Top DOJ National Security Official Reportedly Resigning Amid News Of Seizures, Gag Orders

Andrew Harnik - Pool/Getty Images

Shelby Talcott Senior White House Correspondent
Font Size:

John Demers, the Department of Justice’s (DOJ) top national security official, is reportedly resigning amid news that the department issued seizures and gag orders to obtain records from the press and Democratic lawmakers.

Demers will leave by the end of next week, a DOJ official said according to The Associated Press. U.S. attorney in the Eastern District of New York Mark Lesko will reportedly replace Demers, according to the official.

Democratic California Reps. Adam Schiff and Eric Swalwell, who sit on the House Intelligence Committee, were targets of subpoenas – sent to Apple to obtain metadata – approved in 2017 and 2018, according to The New York Times. Staffers and family members were also reportedly subpoenaed and a gag order was used, meaning Apple couldn’t inform the congressmen of the situation, the NYT noted.

Demers’ upcoming resignation comes just after Senate Majority Leader Chuck Schumer pushed for the national security official to appear before Congress. Schumer threatened a subpoena if Demers didn’t voluntarily appear, according to the AP.

Demers has led the DOJ’s national security division since February 2018. This division was involved in the various leak investigations under former President Donald Trump, the AP added.

Assistant Attorney General for the National Security Division John Demers speaks at a news conference at the Department of Justice, October 19, 2020, in Washington, DC. (ANDREW HARNIK/POOL/AFP via Getty Images)

Assistant Attorney General for the National Security Division John Demers speaks at a news conference at the Department of Justice, October 19, 2020, in Washington, DC. (ANDREW HARNIK/POOL/AFP via Getty Images)

The DOJ also employed gag orders on journalistic companies in an effort to hunt down leaks. The NYT reported June 4 that the Trump administration and President Joe Biden’s administration used gag orders in an effort to prevent newspaper heads from revealing a leak investigation surrounding former FBI Director James Comey.

Four reporters working for the NYT had their emails subpoenaed by the DOJ amid that investigation. Phone logs for The Washington Post reporters were also seized during Trump’s administration, as was the email logs for a CNN reporter, according to the NYT.

The DOJ announced it “will not seek compulsory legal process in leak investigations to obtain source information from members of the news media doing their jobs” one day after news of the NYT’s gag order. The DOJ’s new stance came after Biden declared he “won’t let that happen” when asked about such seizures in May.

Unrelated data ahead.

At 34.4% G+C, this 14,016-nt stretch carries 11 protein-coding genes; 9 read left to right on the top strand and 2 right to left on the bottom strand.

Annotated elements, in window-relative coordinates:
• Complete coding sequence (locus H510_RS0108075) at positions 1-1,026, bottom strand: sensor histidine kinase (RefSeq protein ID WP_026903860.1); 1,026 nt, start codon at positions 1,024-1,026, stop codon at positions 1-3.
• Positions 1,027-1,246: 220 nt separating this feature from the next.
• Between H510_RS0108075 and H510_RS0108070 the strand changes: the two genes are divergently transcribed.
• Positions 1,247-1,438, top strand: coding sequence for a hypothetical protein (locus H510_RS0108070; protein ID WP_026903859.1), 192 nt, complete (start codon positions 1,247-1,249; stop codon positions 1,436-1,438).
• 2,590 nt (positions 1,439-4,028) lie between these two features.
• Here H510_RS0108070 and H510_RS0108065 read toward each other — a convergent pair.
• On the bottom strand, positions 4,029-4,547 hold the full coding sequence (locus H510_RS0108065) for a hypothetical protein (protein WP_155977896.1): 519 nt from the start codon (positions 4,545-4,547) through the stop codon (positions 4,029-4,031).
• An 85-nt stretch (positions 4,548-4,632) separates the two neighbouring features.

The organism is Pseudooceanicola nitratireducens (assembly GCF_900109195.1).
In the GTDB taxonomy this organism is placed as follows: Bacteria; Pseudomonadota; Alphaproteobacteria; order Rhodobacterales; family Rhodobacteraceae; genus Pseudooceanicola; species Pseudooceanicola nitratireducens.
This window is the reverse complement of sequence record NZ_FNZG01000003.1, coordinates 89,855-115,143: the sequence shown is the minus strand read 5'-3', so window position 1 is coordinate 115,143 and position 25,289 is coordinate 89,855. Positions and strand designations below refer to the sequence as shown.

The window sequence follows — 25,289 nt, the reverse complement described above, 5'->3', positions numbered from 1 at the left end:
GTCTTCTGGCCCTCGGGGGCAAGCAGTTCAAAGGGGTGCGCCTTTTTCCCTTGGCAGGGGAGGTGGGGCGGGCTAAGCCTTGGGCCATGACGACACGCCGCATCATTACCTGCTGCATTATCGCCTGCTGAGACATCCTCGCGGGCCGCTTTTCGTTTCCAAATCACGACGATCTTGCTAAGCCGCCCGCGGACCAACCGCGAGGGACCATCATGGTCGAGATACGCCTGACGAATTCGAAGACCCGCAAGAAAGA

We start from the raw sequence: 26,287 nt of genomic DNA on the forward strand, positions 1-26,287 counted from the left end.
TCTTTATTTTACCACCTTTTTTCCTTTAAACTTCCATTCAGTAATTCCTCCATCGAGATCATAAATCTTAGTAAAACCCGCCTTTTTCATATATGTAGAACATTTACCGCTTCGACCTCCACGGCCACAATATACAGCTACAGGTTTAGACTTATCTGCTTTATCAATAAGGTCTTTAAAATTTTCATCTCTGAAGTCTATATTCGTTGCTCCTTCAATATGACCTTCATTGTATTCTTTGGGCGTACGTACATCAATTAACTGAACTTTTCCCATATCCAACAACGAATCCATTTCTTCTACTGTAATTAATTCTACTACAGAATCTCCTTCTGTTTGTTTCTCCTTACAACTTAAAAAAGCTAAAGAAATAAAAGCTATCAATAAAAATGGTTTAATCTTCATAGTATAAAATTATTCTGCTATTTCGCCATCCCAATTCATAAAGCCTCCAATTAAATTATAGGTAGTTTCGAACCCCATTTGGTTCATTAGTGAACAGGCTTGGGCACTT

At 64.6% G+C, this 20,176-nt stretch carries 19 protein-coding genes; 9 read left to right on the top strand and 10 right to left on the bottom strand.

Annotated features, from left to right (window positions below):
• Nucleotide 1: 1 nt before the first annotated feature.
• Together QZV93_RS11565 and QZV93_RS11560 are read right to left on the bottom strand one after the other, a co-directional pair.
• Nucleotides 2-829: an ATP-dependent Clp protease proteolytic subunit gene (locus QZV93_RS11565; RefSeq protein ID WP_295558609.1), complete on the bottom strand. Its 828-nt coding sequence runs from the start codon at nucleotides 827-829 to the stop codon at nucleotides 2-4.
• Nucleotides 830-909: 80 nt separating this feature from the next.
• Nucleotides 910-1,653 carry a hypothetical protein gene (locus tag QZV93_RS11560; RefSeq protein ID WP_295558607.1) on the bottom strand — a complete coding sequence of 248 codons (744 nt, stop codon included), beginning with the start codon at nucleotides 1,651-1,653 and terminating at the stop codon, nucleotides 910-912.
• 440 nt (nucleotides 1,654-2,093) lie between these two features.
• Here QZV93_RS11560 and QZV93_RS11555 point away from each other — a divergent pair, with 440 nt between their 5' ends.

“Absolutely, positively, it’s wrong. It’s simply, simply wrong,” Biden said at the time. (RELATED: Trump Jr. Says There’s a ‘99.9% Chance’ Rep. Adam Schiff Leaked His Intel Committee Testimony)

Attorney General Merrick Garland called for “a thorough and independent investigation” in a statement Monday and noted that “political or other improper considerations must play no role in any investigative or prosecutorial decisions.”

“These principles that have long been held as sacrosanct by the DOJ career workforce will be vigorously guarded on my watch, and any failure to live up to them will be met with strict accountability,” Garland said. “There are important questions that must be resolved in connection with an effort by the department to obtain records related to Members of Congress and Congressional staff.”

“I have accordingly directed that the matter be referred to the Inspector General and have full confidence that he will conduct a thorough and independent investigation. If at any time as the investigation proceeds action related to the matter in question is warranted, I will not hesitate to move swiftly,” he added.

Garland also noted that he’s instructed the deputy attorney general “to evaluate and strengthen the department’s existing policies and procedures for obtaining records of the Legislative branch.”

“Consistent with our commitment to the rule of law, we must ensure that full weight is accorded to separation-of-powers concerns moving forward,” Garland declared.